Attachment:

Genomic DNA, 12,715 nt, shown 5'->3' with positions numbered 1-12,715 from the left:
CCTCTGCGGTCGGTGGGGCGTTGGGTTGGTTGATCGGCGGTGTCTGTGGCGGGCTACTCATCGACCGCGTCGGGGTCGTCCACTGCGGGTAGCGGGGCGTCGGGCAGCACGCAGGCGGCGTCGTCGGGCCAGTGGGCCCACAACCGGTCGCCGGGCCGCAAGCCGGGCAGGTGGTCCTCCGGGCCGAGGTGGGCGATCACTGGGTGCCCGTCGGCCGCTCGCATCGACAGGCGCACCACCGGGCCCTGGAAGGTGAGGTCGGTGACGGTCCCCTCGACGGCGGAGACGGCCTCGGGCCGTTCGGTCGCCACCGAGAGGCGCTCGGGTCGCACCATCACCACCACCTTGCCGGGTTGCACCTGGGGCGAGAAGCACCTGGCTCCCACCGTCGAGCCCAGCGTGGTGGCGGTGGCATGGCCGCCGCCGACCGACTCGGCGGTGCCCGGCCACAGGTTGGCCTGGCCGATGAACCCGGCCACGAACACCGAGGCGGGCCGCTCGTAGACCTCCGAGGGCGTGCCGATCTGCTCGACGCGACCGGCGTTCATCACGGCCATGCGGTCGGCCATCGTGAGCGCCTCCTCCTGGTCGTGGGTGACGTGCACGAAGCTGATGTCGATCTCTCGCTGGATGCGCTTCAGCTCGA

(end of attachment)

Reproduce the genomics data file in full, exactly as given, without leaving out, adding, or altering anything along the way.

Genomic DNA, 12,715 nt, shown 5'->3' with positions numbered 1-12,715 from the left:
CCTCTGCGGTCGGTGGGGCGTTGGGTTGGTTGATCGGCGGTGTCTGTGGCGGGCTACTCATCGACCGCGTCGGGGTCGTCCACTGCGGGTAGCGGGGCGTCGGGCAGCACGCAGGCGGCGTCGTCGGGCCAGTGGGCCCACAACCGGTCGCCGGGCCGCAAGCCGGGCAGGTGGTCCTCCGGGCCGAGGTGGGCGATCACTGGGTGCCCGTCGGCCGCTCGCATCGACAGGCGCACCACCGGGCCCTGGAAGGTGAGGTCGGTGACGGTCCCCTCGACGGCGGAGACGGCCTCGGGCCGTTCGGTCGCCACCGAGAGGCGCTCGGGTCGCACCATCACCACCACCTTGCCGGGTTGCACCTGGGGCGAGAAGCACCTGGCTCCCACCGTCGAGCCCAGCGTGGTGGCGGTGGCATGGCCGCCGCCGACCGACTCGGCGGTGCCCGGCCACAGGTTGGCCTGGCCGATGAACCCGGCCACGAACACCGAGGCGGGCCGCTCGTAGACCTCCGAGGGCGTGCCGATCTGCTCGACGCGACCGGCGTTCATCACGGCCATGCGGTCGGCCATCGTGAGCGCCTCCTCCTGGTCGTGGGTGACGTGCACGAAGCTGATGTCGATCTCTCGCTGGATGCGCTTCAGCTCGA